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Trail and Enduro Bikes

Whyte G Works 160

The full English. Whyte's best enduro 160mm to date

It’s all a bit different at Whyte bikes these days – more colour, less angle, better value. I’d pencilled in the Whyte 905 for the Dirt 100, it is after all one of the finest hardtails you will find. It’s what many people think of as what Whyte do best – making lovely hardtails so that people can go and beat their bodies well and truly. Never quite understood why people choose such a bike, its partly down to the fact there’s a perception that they teach you better skills which they don’t (just different ones) and also that riding a hardtail is more pure – which is bollocks.

“It’s upbeat, well proportioned and well made”

There’s was a feeling that we should be obliged to put a hardtail in. Well enough is enough of that false love, if money is a concern buy yourself a T-130 SX which will offer you a whole world more fun and you’ll not get beaten up in the process.

Its pretty crazy that this bike here though, the 160, is one of the most expensive bike Whyte now produce and that at £3999 you get such gems as Sram XX1 gearing and Guide RSC brakes. It’s a full package and is bolted to one of Whyte’s best looking bikes to date. It’s upbeat, well proportioned and well made. But how does it ride?

Brilliantly well. It’s a long bike in wheelbase, one of the longest size L on the market, and the reach at 495mm is close to the juggernauts being offered by the custom Nicolai frames offered by Mojo. But it’s just right, it’s manoeuvrable on the hoof where the slightly too long bikes become lazy and levered into the ground. The geometry numbers on the G-Works are about as good as it gets. The guys also point out that the head angle will also be never more than 66 degrees, something which company’s such as Canyon should have thought of with their slightly too steep Strive.

Give it space – or not

It’s a bike for charging down hills there is little doubt of that. But there are a few things to bear in mind before you do so. First up is the Monarch Plus air can which will need a look inside before you head off. We found it jam packed with spacers and way too fierce out of the box preferring around three that gives just about the right balance and support in the system. It’s still a robust tune and don’t forget to add a few tokens into the slightly wider Boost fork before cutting loose.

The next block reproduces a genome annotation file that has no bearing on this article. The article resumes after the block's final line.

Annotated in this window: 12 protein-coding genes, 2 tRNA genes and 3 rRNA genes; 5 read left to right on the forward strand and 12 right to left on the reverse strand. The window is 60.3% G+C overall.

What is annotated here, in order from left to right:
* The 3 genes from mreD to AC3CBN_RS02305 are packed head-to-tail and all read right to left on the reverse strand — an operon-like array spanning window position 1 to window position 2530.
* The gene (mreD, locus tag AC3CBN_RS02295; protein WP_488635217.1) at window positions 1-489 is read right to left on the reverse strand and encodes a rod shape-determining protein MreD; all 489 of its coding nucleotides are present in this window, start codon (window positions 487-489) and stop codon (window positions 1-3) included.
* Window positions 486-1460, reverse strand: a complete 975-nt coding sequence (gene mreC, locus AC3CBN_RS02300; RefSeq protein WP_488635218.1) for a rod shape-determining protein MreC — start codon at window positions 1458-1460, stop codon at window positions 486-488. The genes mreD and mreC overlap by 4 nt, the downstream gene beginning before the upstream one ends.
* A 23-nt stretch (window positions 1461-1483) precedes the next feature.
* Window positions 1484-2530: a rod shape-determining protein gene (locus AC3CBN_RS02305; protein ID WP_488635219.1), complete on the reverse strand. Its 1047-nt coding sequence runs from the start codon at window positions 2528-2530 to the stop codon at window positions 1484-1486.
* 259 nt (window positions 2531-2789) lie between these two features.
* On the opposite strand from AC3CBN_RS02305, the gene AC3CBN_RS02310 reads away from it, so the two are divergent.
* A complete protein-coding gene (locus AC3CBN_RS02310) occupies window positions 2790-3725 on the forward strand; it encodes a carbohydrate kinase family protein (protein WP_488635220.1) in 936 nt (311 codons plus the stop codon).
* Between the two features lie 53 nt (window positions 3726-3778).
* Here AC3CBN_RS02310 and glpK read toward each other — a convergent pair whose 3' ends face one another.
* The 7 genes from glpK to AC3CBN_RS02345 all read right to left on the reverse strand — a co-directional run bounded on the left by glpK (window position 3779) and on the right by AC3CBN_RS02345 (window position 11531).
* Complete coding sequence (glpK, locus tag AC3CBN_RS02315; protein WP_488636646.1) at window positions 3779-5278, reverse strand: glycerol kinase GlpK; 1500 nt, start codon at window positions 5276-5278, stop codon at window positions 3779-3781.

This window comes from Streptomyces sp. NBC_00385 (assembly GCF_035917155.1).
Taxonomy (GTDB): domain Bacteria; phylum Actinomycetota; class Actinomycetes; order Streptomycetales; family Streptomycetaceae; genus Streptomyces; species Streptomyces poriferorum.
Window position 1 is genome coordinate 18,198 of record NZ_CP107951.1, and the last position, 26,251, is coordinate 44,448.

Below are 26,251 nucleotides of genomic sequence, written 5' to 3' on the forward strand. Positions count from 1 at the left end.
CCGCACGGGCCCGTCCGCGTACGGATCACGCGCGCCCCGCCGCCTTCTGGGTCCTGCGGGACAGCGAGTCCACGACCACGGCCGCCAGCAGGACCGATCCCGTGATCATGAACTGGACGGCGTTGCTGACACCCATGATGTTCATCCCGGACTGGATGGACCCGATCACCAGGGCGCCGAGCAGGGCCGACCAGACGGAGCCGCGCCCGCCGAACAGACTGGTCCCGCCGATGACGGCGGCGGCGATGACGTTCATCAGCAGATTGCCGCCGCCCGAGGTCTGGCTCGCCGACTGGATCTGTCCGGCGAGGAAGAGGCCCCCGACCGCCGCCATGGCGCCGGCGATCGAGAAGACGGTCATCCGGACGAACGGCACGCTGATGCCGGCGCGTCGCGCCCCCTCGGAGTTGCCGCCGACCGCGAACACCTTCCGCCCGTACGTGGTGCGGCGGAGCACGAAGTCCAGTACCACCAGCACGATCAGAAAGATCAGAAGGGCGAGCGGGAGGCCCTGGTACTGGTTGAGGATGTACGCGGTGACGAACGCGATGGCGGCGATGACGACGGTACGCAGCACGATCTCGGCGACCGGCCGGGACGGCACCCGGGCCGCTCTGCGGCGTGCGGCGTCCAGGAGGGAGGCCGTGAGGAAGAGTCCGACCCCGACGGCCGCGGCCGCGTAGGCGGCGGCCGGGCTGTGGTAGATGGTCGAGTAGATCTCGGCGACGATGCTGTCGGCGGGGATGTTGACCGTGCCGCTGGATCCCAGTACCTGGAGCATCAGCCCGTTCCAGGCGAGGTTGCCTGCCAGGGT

Out the back a Sram Boost rear wheel. This means 24 spokes. Our previous experience on Boost with low spoke count gave us a really surprising positive feedback taking some serious clatter to get the rim out of shape. On the G – Works we’re talking 23mm full tubeless set-up rims but boy do these Sram Rail 40’s flex like no other. Last years 29” offerings on Boost were good for general trail use but we really do wonder about these on this bigger hitting bike. Nevertheless we’ve found the traction quality as the wheel moves in and around roots to be very impressive, fantastic for line holding that’s for sure.


Ian Alexander. Whyte R&D. G-160

Whyte G-160; We had experimented with the 1x idea on a bike we did in 2011 with the Whyte 146. The 1x was a bit cobbled together as the groupset obviously didn’t exist at the time. It did show us where things were heading though. Subsequently someone came to see us with some secret components which gave us a critical insight, but it was like looking 3-4 years in advance of where we were. The decision we had to make was could we design a frameset that really took advantage of getting rid of the front mech, and were there big enough gains to be had from using all the redundant space left by leaving the FD out of the design all together.

We had 2 schemes, one was 1x specific and the other a conventional 2x design and we went off and made frame samples.

When our first sample drivetrain 1×11 components came in we were able to test both concepts back to back. Those 2 prototype frames are still hanging on my office wall, one made with 2x chainstays and High Direct Mount FD and the other frame where we binned the front mech, made the BB pivot 20% wider, remodelled the chainstay for what we thought would be better stiffness and went to a specific Single Chain Ring frameset, or “SCR”. As we got closer and closer to deadline it felt like we were really taking a huge leap of faith, we weren’t sure if at least one of the specs shouldn’t still retain a frame that was 2x compatible not least because a very respected component maker stressed that 2x and 3x were the best choices.

“As we got closer and closer to deadline it felt like we were really taking a huge leap of faith”

All the 3D CAD models and the drawings for both concepts were produced and sat in the files just in case. We talked it around in circles for quite a while in the Whyte development team…  in the final analysis someone asked the question of whether anyone knew anyone who had put a 1×11 transmission on their bike, ridden it for a bit and then made the decision to go back to a 2×10 transmission because they felt it was better than a 1x set-up. As no one in our development team and wider circle of development riders could think of anyone who’d actually done this, we decided to get on with it and to only make the SCR version. It all seems blindingly obvious now with the benefit of 20/20 hindsight, but at the time it felt very brave. Even in 2015 walking around EuroBike looking at 2016 models, you can still see a lot of brands with 160mm Enduro bikes with 2×11 groupsets and as a measure of how things have progressed, it is that which now seems like the risky thing to do.


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